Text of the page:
Please consider becoming a patron.
There, in the lamplight of his narrow above-ground hole, air-conditioned cool, but still damp, like the earth itself, without any television or radio, he sipped at his vodka, reminiscing, watching a water bug and a silverfish route themselves amicably to a common goal found somewhere behind the wall. Once the vodka glass was empty, he rose from his seat, went to a closet near his bedroom, pulled out a lock box, unlocked it, and wrapped his hand around his .45. He gave its muzzle a kiss, loaded a magazine into its grip, then went outside and around to the back of his trailer, where he shot at some shredded targets, practicing his grouping.
“Guess I’ve got to call some time,” he said, after the magazine was empty.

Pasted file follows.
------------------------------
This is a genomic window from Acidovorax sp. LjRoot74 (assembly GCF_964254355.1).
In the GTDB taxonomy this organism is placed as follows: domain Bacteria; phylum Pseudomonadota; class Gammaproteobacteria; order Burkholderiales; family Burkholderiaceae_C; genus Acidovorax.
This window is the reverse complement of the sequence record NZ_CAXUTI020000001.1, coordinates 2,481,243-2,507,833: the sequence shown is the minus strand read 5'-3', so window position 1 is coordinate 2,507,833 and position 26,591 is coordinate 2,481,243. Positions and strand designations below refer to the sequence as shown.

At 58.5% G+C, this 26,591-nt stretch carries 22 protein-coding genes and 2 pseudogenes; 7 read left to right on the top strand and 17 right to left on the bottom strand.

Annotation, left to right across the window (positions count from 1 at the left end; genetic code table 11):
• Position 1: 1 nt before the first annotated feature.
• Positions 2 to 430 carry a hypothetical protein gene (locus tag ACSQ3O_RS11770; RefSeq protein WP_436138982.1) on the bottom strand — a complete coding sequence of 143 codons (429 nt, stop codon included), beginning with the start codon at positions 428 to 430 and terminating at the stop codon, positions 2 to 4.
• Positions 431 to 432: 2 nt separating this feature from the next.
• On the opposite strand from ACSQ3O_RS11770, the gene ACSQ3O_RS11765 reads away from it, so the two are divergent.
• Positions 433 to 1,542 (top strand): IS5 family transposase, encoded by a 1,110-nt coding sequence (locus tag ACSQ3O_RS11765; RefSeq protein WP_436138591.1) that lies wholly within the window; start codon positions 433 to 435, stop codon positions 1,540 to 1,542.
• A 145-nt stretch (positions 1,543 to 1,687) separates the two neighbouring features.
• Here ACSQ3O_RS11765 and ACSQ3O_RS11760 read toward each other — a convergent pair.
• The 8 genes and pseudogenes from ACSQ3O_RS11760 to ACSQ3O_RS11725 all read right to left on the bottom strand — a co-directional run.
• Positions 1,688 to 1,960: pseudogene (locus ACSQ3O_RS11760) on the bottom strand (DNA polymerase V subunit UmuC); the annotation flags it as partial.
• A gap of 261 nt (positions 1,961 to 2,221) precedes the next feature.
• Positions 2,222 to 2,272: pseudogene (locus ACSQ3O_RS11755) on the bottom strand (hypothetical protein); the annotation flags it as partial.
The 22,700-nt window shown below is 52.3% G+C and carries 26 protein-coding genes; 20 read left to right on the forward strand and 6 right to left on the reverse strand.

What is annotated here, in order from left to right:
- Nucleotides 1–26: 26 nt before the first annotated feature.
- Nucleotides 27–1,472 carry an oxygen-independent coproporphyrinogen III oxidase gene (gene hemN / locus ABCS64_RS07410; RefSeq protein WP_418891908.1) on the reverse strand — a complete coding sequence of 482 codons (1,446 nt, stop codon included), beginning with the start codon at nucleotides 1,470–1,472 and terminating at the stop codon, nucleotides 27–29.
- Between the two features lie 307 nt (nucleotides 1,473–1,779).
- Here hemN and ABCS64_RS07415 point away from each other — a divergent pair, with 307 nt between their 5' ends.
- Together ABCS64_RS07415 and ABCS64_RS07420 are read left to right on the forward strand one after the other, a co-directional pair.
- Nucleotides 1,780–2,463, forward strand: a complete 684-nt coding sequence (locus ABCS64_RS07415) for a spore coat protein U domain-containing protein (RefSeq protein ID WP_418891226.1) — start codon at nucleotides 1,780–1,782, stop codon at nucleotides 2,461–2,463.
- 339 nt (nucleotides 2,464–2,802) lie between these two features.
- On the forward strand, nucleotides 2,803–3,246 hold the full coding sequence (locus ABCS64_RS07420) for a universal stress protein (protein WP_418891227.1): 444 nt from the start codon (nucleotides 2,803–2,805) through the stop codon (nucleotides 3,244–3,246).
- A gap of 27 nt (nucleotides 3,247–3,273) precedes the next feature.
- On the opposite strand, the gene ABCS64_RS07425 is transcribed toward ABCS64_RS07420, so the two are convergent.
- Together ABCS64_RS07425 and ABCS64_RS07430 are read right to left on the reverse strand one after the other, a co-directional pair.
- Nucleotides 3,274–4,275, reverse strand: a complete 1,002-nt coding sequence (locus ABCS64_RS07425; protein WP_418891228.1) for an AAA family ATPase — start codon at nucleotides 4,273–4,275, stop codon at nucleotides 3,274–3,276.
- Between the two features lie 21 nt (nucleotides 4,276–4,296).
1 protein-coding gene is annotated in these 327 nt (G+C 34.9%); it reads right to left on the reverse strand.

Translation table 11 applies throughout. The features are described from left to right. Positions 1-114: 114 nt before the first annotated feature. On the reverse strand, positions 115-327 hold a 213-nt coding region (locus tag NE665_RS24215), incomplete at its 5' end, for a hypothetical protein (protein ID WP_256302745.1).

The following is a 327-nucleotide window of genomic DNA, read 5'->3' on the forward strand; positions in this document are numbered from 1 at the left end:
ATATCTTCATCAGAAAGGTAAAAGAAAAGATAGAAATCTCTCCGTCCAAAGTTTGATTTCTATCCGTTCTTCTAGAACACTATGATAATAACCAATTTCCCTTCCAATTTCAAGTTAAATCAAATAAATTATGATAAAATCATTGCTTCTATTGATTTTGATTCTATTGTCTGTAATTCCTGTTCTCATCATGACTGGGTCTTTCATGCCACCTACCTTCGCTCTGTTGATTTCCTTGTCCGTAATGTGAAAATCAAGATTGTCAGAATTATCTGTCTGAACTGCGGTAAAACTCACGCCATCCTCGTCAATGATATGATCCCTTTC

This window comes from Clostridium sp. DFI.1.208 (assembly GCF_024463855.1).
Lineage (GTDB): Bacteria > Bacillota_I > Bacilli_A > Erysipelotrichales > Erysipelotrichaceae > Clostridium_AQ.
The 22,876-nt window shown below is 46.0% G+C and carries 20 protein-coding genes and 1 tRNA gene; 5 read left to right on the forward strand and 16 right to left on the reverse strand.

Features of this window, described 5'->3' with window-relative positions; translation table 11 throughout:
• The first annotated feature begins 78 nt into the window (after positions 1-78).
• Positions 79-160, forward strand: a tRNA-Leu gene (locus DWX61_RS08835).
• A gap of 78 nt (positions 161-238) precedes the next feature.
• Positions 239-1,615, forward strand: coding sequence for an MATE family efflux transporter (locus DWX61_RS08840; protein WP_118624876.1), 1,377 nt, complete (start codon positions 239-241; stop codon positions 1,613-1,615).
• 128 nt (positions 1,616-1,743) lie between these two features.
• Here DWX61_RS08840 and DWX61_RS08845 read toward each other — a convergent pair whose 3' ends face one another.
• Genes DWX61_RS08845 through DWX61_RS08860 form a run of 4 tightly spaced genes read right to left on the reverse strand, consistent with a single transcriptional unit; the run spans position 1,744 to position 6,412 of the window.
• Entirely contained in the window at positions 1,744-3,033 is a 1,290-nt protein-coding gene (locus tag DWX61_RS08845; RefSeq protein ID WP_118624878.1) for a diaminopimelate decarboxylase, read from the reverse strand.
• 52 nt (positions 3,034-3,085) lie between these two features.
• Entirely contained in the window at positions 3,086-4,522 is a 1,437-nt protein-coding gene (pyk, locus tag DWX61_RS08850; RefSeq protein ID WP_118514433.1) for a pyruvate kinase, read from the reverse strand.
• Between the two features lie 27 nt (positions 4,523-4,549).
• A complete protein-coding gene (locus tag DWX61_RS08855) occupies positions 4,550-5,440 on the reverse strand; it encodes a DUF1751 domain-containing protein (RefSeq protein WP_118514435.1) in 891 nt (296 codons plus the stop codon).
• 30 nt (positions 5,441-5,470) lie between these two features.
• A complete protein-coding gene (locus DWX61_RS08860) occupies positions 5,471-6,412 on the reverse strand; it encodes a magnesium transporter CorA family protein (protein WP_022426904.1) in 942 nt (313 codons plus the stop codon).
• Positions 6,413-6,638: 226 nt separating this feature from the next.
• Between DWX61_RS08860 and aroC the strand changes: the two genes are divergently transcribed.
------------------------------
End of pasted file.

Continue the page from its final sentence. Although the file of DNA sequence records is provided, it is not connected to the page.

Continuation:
He went back inside, and after returning his pistol to its safe, he sat back down and poured another double-shot. He stared into the dark TV screen, contemplating while he sipped on his vodka. About halfway into that glass, he picked up the phone and dialed the number. The line did not ring; it went straight to voice mail, which confused Ernest. When the beep came, he stammered, “Yeah, uh, listen, Terrell, this is your father; I know: long time, no see. Or hear. You know. Yeah, uh, listen, Terrell, your Grandma Maude is dead. You can call me back. If you want. Yeah. Okay, bye. Love you.” He searched for the button on the number pad which ended the call. “I wish you could just hang these things up.” Vodka had made him forget that he could simply fold the phone closed.